# Exploring Amputated Connected Graphs in QFT

• PRB147
In summary: Srednicki simply defines the generating functional by a path integral (not even mentioning Feynman diagrams) and then in chapter 10 he says it is useful to redraw the diagrams in terms of 1PI instead of 2PI (which I think is related to amputation).In summary, amputated connected graphs in Peskin and Schroeder's book refer to graphs that have been truncated by removing external lines and keeping the momenta that flowed through them. This is related to the concept of one-particle irreducible (1PI) graphs, which are defined as diagrams that cannot be disconnected by cutting a single line. The term "irreducible" can also refer to proper diagrams, which cannot be separated into two disconnected
PRB147
In Peskin and Schroder Book QFT:
They used the term: "amputated connected graphs".
Does amputated connected graph in Peskins's book
is same as the irreducible graph in common sense?

I'm not sure what you mean by "irreducible graph in common sense".

In QFT you often talk about one-particle-irreducible graphs which are closely related to the quantum effective action. These are graphs that can not be disconnected by simply cutting a single line (propagator). Connected graphs (eg tree graphs) can be disconnected by cutting a single line. Amputated means that you remove the external lines but keep the momenta that flowed through them -- it is not related to connectedness.

Quoting from another text,

Consider any diagram M. A part of M which is connected to the rest of M by exactly two lines is called an inserted SE-part. Similarly, a part of M which is connected to the rest of M by exactly two electron lines and one photon line is called an inserted V-part. To every M there corresponds a uniquely defined diagram M' called the skeleton of M, which is obtained from M by replacing every inserted SE-part by a line, and every inserted V-part by a corner...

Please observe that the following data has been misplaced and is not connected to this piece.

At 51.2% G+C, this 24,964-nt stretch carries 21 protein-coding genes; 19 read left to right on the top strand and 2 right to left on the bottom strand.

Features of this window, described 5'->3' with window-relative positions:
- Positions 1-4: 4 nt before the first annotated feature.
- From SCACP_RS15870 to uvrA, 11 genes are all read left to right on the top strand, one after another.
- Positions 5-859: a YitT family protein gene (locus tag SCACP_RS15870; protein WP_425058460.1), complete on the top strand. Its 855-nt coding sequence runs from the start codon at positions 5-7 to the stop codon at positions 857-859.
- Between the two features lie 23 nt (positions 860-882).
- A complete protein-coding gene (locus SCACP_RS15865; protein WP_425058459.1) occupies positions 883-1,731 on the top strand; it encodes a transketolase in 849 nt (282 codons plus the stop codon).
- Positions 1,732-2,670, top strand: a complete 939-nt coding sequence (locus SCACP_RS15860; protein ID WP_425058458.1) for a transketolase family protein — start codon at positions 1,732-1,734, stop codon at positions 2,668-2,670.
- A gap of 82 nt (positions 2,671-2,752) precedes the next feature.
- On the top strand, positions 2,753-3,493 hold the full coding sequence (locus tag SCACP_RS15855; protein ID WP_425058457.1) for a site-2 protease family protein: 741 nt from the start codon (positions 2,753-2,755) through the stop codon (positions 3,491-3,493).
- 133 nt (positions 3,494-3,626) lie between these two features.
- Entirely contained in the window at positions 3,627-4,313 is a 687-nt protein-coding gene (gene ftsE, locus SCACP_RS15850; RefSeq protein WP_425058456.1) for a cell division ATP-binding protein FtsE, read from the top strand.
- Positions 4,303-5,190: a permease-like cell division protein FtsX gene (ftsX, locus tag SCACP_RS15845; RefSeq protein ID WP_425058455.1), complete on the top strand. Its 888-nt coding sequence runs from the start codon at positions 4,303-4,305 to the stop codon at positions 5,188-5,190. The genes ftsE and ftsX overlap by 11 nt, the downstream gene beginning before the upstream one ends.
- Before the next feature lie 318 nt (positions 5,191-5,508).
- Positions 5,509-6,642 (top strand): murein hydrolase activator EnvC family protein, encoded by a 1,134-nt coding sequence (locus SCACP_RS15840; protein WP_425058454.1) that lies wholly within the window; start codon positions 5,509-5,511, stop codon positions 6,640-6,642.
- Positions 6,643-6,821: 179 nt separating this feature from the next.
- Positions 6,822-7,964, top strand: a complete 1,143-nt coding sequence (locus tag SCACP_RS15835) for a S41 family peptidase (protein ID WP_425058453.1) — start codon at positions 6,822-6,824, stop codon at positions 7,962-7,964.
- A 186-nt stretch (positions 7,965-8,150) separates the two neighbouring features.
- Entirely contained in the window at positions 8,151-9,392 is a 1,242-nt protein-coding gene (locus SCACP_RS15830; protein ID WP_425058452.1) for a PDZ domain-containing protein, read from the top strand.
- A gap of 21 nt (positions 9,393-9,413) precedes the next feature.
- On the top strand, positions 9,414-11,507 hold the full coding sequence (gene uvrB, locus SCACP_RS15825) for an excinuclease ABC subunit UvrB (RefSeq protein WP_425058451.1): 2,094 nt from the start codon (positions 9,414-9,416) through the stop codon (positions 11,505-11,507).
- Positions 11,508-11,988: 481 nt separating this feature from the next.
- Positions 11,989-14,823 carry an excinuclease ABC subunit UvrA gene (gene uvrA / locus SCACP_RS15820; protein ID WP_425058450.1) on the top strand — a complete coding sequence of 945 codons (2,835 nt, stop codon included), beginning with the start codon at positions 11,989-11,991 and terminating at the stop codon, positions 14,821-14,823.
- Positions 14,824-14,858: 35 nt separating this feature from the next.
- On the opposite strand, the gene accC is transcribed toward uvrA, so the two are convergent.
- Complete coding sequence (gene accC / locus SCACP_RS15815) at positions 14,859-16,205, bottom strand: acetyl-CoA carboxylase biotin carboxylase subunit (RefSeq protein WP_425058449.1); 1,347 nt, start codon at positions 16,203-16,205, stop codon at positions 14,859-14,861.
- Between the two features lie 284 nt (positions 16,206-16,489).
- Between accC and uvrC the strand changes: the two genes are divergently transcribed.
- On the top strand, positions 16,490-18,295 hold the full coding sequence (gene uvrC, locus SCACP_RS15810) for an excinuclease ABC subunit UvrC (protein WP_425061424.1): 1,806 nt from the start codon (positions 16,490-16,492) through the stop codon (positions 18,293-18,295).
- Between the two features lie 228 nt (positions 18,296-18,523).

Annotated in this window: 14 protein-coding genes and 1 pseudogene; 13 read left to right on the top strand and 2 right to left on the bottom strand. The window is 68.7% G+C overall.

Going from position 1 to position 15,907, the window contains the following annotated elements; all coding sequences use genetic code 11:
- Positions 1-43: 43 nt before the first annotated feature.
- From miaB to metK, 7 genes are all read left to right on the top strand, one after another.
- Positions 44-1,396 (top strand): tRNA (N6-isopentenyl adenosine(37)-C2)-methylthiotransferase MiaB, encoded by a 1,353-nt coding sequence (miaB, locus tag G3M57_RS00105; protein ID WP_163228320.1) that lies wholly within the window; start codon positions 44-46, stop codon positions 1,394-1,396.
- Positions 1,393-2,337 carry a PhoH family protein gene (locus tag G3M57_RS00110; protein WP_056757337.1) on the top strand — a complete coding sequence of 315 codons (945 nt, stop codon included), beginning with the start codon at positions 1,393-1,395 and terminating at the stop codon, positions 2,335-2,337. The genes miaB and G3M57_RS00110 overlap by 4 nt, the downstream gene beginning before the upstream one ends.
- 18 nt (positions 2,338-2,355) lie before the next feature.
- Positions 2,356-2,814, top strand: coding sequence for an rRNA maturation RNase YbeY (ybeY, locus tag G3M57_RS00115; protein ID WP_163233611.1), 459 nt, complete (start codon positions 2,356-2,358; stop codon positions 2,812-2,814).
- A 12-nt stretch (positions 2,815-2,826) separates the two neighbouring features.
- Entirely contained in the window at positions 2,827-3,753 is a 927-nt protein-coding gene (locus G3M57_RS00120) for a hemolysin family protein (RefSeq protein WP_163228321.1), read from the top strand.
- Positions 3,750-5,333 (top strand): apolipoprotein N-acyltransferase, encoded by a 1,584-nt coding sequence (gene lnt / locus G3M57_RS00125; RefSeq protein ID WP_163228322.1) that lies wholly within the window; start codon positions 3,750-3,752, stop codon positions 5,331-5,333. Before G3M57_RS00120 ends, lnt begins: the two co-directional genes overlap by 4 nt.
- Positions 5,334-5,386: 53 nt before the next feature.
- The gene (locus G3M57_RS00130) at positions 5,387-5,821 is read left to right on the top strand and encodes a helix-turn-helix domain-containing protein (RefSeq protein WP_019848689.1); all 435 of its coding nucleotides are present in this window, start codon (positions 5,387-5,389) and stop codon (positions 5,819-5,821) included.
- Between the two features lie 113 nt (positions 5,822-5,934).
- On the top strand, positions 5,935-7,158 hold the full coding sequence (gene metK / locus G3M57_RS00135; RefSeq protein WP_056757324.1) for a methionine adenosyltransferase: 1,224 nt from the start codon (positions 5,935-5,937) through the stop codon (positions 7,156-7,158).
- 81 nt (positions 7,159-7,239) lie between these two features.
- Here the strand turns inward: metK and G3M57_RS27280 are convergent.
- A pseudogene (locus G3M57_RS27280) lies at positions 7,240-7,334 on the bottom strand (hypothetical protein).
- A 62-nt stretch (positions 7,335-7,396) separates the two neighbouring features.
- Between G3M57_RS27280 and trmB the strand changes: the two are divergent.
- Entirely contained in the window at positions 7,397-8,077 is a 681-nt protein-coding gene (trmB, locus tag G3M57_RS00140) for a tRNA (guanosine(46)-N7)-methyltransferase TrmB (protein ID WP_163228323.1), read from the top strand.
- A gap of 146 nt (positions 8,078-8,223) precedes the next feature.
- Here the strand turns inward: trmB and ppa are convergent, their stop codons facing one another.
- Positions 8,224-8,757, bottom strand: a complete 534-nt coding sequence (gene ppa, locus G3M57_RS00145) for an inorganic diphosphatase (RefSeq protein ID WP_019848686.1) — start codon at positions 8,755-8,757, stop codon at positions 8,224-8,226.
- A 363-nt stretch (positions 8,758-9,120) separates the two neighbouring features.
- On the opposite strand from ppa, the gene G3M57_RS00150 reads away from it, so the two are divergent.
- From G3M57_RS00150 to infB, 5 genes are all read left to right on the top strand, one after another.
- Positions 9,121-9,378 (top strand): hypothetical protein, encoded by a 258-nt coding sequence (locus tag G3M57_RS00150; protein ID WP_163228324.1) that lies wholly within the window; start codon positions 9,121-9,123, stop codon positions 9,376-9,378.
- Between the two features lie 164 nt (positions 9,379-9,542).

A diagram or diagram part is called irreducible if it is equal to its own skeleton. It is called reducible is this is not the case. A reducible SE- or V-part can be either proper or improper. It is called improper if it can be separated into two disconnected parts by the omission of one single line. Diagrams for which this is not the case are called proper.

Too many words with conflicting definitions. Too many physicists making up terminology.

Dy the way, which text is that? I don't think I've ever heard that terminology before.

I remember skeleton of a graph to mean the tree graph obtained obtained from a general graph by contracting every one-particle irreducible (1PI) subgraph to a single point.
The reverse of this (inserting 1PI graphs into a tree) is how you use 1PI graphs obtained from the effective action to construct arbitrary amplitude. This shows how the effective action contains all of the information that is in the full generating functional.

Thank you all for the replies.
my "irreducible" here means the proper.
see Peskin's Book, amputated graphs do have external lines, see the graph
in page 114 of their book.

@PRB147:

So irreducible means 1-particle irreducible. (Or in graph theory speak: 2-connected).

As for amputated graphs and external lines, it depends what you mean be external lines.
The diagram in P&S shows that you truncate all parts of the graph that make up contributions to external full propagators. This includes the "inner-most external line" which has to be a perturbative propagator. All that's left is the momentum that would have been running through the external propagators and the vertex that you're interested in. This external momenta does not really correspond a full external edge, since an edge --> propagator.